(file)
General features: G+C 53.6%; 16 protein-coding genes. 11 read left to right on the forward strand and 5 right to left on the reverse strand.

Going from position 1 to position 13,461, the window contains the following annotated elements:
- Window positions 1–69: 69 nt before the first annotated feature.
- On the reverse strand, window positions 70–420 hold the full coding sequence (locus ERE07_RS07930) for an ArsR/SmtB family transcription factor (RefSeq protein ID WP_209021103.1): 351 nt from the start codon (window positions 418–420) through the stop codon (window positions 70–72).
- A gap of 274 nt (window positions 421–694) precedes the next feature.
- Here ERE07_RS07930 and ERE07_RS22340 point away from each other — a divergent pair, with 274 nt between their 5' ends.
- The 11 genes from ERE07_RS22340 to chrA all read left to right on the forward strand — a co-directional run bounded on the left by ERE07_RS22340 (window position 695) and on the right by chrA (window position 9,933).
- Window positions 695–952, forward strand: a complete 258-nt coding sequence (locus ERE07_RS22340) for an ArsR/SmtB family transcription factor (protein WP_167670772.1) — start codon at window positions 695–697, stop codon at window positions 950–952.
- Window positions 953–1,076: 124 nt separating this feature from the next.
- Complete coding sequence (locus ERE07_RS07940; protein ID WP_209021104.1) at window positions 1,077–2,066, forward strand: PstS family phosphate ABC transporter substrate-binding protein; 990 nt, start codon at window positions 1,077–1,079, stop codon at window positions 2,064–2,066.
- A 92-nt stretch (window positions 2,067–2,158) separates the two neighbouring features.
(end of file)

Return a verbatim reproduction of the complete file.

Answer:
General features: G+C 53.6%; 16 protein-coding genes. 11 read left to right on the forward strand and 5 right to left on the reverse strand.

Going from position 1 to position 13,461, the window contains the following annotated elements:
- Window positions 1–69: 69 nt before the first annotated feature.
- On the reverse strand, window positions 70–420 hold the full coding sequence (locus ERE07_RS07930) for an ArsR/SmtB family transcription factor (RefSeq protein ID WP_209021103.1): 351 nt from the start codon (window positions 418–420) through the stop codon (window positions 70–72).
- A gap of 274 nt (window positions 421–694) precedes the next feature.
- Here ERE07_RS07930 and ERE07_RS22340 point away from each other — a divergent pair, with 274 nt between their 5' ends.
- The 11 genes from ERE07_RS22340 to chrA all read left to right on the forward strand — a co-directional run bounded on the left by ERE07_RS22340 (window position 695) and on the right by chrA (window position 9,933).
- Window positions 695–952, forward strand: a complete 258-nt coding sequence (locus ERE07_RS22340) for an ArsR/SmtB family transcription factor (protein WP_167670772.1) — start codon at window positions 695–697, stop codon at window positions 950–952.
- Window positions 953–1,076: 124 nt separating this feature from the next.
- Complete coding sequence (locus ERE07_RS07940; protein ID WP_209021104.1) at window positions 1,077–2,066, forward strand: PstS family phosphate ABC transporter substrate-binding protein; 990 nt, start codon at window positions 1,077–1,079, stop codon at window positions 2,064–2,066.
- A 92-nt stretch (window positions 2,067–2,158) separates the two neighbouring features.